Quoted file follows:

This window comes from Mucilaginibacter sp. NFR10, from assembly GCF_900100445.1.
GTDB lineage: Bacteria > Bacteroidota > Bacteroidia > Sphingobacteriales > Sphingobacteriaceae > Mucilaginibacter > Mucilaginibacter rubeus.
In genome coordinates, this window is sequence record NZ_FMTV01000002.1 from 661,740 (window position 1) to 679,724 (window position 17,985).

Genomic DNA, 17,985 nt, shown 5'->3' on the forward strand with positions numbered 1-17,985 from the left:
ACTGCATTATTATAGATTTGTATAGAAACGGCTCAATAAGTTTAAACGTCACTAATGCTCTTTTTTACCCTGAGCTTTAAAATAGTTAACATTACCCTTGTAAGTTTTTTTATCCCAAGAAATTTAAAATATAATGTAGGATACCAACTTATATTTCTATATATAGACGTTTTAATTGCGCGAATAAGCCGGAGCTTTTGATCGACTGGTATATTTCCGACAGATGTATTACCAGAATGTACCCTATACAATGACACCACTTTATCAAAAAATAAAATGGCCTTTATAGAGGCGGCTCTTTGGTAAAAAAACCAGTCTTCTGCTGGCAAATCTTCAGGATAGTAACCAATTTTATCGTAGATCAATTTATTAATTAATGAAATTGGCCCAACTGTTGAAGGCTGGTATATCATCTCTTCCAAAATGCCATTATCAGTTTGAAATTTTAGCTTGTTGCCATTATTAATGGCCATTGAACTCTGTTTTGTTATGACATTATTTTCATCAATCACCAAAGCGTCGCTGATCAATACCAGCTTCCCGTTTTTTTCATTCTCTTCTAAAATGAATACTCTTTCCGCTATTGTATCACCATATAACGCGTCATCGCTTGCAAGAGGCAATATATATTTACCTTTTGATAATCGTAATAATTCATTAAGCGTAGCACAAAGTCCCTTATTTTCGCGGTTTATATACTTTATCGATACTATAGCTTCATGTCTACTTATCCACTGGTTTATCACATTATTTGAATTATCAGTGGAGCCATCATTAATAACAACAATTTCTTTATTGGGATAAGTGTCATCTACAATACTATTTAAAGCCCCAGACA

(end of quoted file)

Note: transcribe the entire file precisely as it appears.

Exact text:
This window comes from Mucilaginibacter sp. NFR10, from assembly GCF_900100445.1.
GTDB lineage: Bacteria > Bacteroidota > Bacteroidia > Sphingobacteriales > Sphingobacteriaceae > Mucilaginibacter > Mucilaginibacter rubeus.
In genome coordinates, this window is sequence record NZ_FMTV01000002.1 from 661,740 (window position 1) to 679,724 (window position 17,985).

Genomic DNA, 17,985 nt, shown 5'->3' on the forward strand with positions numbered 1-17,985 from the left:
ACTGCATTATTATAGATTTGTATAGAAACGGCTCAATAAGTTTAAACGTCACTAATGCTCTTTTTTACCCTGAGCTTTAAAATAGTTAACATTACCCTTGTAAGTTTTTTTATCCCAAGAAATTTAAAATATAATGTAGGATACCAACTTATATTTCTATATATAGACGTTTTAATTGCGCGAATAAGCCGGAGCTTTTGATCGACTGGTATATTTCCGACAGATGTATTACCAGAATGTACCCTATACAATGACACCACTTTATCAAAAAATAAAATGGCCTTTATAGAGGCGGCTCTTTGGTAAAAAAACCAGTCTTCTGCTGGCAAATCTTCAGGATAGTAACCAATTTTATCGTAGATCAATTTATTAATTAATGAAATTGGCCCAACTGTTGAAGGCTGGTATATCATCTCTTCCAAAATGCCATTATCAGTTTGAAATTTTAGCTTGTTGCCATTATTAATGGCCATTGAACTCTGTTTTGTTATGACATTATTTTCATCAATCACCAAAGCGTCGCTGATCAATACCAGCTTCCCGTTTTTTTCATTCTCTTCTAAAATGAATACTCTTTCCGCTATTGTATCACCATATAACGCGTCATCGCTTGCAAGAGGCAATATATATTTACCTTTTGATAATCGTAATAATTCATTAAGCGTAGCACAAAGTCCCTTATTTTCGCGGTTTATATACTTTATCGATACTATAGCTTCATGTCTACTTATCCACTGGTTTATCACATTATTTGAATTATCAGTGGAGCCATCATTAATAACAACAATTTCTTTATTGGGATAAGTGTCATCTACAATACTATTTAAAGCCCCAGACA